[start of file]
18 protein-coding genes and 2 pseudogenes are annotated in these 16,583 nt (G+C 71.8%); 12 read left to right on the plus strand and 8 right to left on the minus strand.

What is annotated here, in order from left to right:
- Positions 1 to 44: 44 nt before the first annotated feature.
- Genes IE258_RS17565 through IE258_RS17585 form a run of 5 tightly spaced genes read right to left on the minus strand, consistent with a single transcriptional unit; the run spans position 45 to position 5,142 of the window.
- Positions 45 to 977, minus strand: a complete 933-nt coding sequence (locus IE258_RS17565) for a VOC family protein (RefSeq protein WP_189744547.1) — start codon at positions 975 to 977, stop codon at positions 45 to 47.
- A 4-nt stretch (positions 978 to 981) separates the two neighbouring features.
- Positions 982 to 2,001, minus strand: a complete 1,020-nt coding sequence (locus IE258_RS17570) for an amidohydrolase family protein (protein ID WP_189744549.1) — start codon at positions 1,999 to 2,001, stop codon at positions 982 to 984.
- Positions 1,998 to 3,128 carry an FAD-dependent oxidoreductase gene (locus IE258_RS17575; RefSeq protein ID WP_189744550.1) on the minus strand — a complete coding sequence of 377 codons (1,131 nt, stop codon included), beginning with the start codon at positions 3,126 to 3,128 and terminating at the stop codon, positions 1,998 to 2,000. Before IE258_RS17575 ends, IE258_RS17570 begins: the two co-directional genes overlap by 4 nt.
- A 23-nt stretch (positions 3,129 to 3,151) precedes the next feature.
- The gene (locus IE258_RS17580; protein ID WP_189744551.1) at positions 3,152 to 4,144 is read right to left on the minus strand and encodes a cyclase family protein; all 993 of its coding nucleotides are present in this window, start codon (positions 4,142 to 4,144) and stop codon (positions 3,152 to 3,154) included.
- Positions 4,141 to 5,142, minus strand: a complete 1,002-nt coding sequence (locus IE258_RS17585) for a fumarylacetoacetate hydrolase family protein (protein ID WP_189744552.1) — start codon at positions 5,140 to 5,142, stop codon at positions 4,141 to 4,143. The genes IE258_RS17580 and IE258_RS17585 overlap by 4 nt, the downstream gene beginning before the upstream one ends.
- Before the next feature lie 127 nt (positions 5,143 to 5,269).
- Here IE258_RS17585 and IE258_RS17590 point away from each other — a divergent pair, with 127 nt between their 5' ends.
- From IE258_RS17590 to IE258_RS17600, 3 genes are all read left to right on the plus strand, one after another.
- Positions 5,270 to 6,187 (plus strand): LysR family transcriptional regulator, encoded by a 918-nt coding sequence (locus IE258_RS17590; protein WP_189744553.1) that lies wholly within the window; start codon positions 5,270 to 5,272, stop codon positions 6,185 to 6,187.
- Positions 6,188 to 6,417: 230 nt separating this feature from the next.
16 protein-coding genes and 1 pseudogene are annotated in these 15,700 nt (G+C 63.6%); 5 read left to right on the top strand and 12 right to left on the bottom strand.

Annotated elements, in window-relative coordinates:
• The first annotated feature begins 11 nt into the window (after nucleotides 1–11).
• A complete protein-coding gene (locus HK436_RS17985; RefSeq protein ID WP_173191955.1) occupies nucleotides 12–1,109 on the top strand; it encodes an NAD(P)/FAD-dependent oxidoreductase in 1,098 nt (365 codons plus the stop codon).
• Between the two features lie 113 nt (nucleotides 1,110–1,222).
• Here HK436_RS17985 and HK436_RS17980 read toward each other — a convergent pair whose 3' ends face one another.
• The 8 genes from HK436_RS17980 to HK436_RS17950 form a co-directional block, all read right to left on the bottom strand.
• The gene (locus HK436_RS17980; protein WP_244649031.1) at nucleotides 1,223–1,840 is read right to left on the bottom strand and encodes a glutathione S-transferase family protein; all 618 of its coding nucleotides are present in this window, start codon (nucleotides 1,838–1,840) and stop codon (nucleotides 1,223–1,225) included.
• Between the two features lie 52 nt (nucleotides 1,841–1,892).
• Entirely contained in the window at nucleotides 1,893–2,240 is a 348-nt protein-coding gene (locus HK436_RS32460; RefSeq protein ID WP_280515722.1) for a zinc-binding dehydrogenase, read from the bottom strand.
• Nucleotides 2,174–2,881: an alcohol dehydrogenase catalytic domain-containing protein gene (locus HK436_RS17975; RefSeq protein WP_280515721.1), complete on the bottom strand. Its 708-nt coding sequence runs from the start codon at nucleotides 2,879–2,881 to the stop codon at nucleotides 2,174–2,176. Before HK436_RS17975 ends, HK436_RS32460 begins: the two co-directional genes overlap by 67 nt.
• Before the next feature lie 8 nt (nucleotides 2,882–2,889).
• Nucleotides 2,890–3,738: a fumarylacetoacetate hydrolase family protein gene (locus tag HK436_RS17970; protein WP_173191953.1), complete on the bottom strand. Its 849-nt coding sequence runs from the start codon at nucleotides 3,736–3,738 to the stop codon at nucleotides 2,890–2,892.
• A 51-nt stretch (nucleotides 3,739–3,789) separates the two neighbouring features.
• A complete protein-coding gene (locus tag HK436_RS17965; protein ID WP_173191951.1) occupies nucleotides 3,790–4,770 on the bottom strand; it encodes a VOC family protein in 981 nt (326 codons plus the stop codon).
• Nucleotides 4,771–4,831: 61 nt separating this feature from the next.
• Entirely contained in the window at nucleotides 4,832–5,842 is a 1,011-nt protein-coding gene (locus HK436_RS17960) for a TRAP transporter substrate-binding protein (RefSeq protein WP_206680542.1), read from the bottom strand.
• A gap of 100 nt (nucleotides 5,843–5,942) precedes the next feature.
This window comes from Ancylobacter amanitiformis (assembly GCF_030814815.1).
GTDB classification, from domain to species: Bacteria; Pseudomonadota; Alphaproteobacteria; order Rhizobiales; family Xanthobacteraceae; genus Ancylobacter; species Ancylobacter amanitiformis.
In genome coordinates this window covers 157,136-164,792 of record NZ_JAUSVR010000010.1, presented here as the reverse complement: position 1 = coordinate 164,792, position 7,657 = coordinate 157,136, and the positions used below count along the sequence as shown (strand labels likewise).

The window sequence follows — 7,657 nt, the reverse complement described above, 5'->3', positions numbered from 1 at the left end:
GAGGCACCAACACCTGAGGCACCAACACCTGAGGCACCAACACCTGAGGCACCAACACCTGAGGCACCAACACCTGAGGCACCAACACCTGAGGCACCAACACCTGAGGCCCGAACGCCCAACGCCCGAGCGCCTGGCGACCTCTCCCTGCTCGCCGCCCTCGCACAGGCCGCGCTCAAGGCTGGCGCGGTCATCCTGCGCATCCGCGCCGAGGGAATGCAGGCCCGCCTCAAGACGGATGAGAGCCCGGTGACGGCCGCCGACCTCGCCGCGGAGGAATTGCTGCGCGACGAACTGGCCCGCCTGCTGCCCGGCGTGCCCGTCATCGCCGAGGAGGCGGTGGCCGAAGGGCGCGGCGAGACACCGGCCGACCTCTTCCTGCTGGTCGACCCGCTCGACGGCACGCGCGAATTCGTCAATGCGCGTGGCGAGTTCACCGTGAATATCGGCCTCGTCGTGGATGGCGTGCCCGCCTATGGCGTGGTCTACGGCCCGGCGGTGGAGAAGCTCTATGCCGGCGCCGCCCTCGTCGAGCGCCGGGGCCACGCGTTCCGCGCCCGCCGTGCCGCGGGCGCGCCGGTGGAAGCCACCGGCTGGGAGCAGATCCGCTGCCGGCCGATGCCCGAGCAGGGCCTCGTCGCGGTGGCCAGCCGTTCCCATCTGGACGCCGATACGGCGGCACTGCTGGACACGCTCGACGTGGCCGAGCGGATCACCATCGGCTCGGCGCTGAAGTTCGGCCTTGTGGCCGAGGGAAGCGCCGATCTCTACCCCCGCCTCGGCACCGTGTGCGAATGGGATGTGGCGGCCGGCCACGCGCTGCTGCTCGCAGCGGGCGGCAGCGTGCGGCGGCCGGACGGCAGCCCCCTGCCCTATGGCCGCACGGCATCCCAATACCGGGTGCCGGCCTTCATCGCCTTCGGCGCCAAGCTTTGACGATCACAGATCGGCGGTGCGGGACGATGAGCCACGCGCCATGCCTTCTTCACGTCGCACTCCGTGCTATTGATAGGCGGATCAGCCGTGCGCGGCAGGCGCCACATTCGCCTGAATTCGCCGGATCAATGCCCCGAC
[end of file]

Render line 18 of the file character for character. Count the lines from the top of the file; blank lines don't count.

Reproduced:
Annotated elements, in window-relative coordinates: